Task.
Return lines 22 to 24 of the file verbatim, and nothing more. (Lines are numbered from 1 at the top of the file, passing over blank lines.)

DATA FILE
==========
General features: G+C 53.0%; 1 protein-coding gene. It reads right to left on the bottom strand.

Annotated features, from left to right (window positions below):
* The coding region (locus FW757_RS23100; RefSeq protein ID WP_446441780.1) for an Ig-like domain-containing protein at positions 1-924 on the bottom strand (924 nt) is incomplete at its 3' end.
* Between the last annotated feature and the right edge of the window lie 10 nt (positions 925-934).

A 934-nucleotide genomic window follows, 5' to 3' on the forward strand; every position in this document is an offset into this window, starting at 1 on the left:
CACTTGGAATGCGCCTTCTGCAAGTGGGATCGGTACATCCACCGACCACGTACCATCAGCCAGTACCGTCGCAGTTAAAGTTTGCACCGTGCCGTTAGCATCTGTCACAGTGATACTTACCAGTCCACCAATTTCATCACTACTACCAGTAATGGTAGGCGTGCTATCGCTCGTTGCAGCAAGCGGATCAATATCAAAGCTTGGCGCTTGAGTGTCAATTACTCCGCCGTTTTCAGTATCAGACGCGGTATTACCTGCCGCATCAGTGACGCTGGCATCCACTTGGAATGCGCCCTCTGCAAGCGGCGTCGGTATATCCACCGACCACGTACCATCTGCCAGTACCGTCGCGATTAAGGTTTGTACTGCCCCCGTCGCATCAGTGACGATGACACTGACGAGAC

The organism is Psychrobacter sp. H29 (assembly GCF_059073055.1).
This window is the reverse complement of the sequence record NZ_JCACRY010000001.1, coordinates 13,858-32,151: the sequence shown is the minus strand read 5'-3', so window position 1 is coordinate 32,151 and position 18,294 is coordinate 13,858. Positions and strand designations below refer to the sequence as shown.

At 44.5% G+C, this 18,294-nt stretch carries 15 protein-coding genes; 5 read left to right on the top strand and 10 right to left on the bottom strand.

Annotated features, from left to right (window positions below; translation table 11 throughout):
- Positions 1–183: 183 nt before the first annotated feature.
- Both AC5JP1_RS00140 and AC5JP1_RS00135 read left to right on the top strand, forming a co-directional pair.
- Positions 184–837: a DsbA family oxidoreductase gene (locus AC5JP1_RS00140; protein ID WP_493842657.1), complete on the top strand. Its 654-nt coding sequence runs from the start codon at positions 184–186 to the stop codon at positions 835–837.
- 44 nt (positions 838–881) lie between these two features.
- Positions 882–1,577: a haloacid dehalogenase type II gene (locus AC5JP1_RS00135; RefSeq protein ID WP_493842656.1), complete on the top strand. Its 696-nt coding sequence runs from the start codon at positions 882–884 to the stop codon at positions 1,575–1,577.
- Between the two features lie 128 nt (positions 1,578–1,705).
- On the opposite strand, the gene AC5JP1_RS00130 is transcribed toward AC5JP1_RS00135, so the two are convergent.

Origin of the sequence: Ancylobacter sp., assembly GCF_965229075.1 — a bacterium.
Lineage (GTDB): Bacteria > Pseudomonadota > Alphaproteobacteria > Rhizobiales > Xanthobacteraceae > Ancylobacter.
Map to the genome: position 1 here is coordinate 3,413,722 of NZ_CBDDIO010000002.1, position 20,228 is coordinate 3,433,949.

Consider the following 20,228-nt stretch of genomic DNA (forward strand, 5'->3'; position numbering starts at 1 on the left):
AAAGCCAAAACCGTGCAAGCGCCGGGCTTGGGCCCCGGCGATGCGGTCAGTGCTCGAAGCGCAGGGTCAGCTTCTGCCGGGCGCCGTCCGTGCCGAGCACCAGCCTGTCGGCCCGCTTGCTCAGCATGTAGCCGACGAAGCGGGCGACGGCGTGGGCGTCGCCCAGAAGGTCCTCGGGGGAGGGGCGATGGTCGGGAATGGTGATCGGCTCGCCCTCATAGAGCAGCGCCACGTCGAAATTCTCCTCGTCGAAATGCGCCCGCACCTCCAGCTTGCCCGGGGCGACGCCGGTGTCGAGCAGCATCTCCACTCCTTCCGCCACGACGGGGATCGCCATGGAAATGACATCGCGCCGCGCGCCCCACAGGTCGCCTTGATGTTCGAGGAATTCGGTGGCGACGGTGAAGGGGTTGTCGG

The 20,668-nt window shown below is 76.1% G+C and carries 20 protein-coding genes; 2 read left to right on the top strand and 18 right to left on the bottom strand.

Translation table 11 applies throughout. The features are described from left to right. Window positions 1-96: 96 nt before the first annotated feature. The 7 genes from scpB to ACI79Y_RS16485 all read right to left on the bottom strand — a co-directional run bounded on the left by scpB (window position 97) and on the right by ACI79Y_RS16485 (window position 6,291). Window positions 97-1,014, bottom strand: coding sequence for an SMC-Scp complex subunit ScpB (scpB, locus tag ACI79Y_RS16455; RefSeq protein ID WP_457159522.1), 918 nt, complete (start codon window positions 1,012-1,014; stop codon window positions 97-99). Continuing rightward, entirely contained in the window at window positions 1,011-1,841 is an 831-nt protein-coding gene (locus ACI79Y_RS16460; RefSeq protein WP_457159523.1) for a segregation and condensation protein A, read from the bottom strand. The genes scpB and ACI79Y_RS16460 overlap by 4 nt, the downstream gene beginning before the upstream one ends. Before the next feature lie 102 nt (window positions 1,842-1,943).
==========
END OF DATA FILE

AAAGCCAAAACCGTGCAAGCGCCGGGCTTGGGCCCCGGCGATGCGGTCAGTGCTCGAAGCGCAGGGTCAGCTTCTGCCGGGCGCCGTCCGTGCCGAGCACCAGCCTGTCGGCCCGCTTGCTCAGCATGTAGCCGACGAAGCGGGCGACGGCGTGGGCGTCGCCCAGAAGGTCCTCGGGGGAGGGGCGATGGTCGGGAATGGTGATCGGCTCGCCCTCATAGAGCAGCGCCACGTCGAAATTCTCCTCGTCGAAATGCGCCCGCACCTCCAGCTTGCCCGGGGCGACGCCGGTGTCGAGCAGCATCTCCACTCCTTCCGCCACGACGGGGATCGCCATGGAAATGACATCGCGCCGCGCGCCCCACAGGTCGCCTTGATGTTCGAGGAATTCGGTGGCGACGGTGAAGGGGTTGTCGG

The 20,668-nt window shown below is 76.1% G+C and carries 20 protein-coding genes; 2 read left to right on the top strand and 18 right to left on the bottom strand.

Translation table 11 applies throughout. The features are described from left to right. Window positions 1-96: 96 nt before the first annotated feature. The 7 genes from scpB to ACI79Y_RS16485 all read right to left on the bottom strand — a co-directional run bounded on the left by scpB (window position 97) and on the right by ACI79Y_RS16485 (window position 6,291). Window positions 97-1,014, bottom strand: coding sequence for an SMC-Scp complex subunit ScpB (scpB, locus tag ACI79Y_RS16455; RefSeq protein ID WP_457159522.1), 918 nt, complete (start codon window positions 1,012-1,014; stop codon window positions 97-99). Continuing rightward, entirely contained in the window at window positions 1,011-1,841 is an 831-nt protein-coding gene (locus ACI79Y_RS16460; RefSeq protein WP_457159523.1) for a segregation and condensation protein A, read from the bottom strand. The genes scpB and ACI79Y_RS16460 overlap by 4 nt, the downstream gene beginning before the upstream one ends. Before the next feature lie 102 nt (window positions 1,842-1,943).